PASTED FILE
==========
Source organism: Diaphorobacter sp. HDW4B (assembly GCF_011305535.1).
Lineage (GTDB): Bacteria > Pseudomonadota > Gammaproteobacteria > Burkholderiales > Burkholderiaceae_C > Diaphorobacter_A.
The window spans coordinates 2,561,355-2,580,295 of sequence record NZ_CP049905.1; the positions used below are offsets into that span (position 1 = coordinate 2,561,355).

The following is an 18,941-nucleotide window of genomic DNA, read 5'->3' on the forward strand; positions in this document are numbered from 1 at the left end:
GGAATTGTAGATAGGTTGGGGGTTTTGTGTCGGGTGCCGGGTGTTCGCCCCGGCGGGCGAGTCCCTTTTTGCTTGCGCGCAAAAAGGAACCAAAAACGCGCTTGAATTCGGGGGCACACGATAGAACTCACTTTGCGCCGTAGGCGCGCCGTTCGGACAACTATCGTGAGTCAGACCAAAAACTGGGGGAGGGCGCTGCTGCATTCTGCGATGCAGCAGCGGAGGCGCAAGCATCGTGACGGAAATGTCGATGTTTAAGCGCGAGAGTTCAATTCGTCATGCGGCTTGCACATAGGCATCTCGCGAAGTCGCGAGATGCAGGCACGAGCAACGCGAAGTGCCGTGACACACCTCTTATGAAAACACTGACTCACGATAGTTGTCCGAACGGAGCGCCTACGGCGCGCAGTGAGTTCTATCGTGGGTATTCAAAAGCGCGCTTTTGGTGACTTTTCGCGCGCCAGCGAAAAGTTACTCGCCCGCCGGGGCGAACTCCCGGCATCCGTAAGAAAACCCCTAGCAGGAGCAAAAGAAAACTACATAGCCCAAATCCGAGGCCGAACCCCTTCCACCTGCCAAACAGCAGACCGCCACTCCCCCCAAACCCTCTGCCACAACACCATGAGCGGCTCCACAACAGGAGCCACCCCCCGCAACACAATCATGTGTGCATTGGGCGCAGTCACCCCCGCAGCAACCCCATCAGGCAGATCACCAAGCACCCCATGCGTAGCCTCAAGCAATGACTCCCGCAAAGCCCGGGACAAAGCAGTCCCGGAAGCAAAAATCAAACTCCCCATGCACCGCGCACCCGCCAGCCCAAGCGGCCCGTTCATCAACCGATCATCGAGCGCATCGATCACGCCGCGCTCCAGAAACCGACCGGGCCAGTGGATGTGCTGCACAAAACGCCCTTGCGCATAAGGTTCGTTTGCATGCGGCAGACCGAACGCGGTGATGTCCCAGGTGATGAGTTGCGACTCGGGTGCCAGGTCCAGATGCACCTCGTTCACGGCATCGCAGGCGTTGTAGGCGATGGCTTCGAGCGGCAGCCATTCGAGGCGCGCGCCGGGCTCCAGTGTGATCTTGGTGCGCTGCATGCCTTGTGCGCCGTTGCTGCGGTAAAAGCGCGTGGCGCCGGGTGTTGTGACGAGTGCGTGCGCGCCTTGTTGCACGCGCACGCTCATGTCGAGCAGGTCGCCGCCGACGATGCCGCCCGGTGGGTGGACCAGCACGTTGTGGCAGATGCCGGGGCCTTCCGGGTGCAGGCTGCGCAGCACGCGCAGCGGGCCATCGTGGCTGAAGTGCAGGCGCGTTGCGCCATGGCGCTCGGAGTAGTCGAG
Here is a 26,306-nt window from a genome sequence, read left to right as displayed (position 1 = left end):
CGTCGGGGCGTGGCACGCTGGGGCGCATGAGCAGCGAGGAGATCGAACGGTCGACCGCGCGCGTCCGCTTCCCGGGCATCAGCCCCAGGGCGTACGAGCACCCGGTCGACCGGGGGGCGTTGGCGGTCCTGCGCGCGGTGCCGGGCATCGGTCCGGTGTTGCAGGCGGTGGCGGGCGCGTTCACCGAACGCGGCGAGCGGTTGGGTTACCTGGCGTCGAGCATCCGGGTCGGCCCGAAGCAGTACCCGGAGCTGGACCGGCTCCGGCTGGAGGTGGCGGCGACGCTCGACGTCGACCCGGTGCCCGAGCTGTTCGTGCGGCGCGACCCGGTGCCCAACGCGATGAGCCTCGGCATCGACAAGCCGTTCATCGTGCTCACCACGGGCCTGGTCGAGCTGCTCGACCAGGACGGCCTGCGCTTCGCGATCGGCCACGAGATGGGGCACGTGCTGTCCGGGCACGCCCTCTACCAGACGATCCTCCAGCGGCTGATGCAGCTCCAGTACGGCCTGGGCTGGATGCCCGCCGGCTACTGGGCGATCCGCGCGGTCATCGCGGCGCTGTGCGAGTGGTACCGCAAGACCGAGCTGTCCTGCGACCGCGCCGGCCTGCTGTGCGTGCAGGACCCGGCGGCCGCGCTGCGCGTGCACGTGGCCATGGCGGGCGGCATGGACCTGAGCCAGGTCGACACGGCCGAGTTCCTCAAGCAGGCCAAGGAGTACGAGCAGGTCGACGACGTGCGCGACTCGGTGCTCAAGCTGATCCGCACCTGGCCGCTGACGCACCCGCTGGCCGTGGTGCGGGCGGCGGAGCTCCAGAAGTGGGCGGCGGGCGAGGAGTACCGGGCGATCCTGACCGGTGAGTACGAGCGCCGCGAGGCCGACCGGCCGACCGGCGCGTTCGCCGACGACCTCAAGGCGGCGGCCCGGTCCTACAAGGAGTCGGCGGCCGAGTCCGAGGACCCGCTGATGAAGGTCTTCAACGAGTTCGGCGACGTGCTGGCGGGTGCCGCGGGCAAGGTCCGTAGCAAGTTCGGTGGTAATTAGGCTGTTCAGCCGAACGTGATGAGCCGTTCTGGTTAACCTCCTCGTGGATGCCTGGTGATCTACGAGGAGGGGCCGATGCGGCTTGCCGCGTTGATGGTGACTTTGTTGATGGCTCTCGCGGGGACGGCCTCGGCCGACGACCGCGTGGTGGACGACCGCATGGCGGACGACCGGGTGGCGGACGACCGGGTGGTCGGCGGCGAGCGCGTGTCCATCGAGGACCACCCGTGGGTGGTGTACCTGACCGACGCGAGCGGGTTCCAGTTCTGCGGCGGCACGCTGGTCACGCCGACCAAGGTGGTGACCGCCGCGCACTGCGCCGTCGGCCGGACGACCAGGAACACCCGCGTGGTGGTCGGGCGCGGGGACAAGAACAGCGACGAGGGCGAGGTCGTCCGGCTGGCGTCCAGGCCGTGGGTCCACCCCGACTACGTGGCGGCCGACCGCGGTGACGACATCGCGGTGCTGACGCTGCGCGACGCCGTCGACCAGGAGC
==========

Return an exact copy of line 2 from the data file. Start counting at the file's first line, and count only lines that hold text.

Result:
Lineage (GTDB): Bacteria > Pseudomonadota > Gammaproteobacteria > Burkholderiales > Burkholderiaceae_C > Diaphorobacter_A.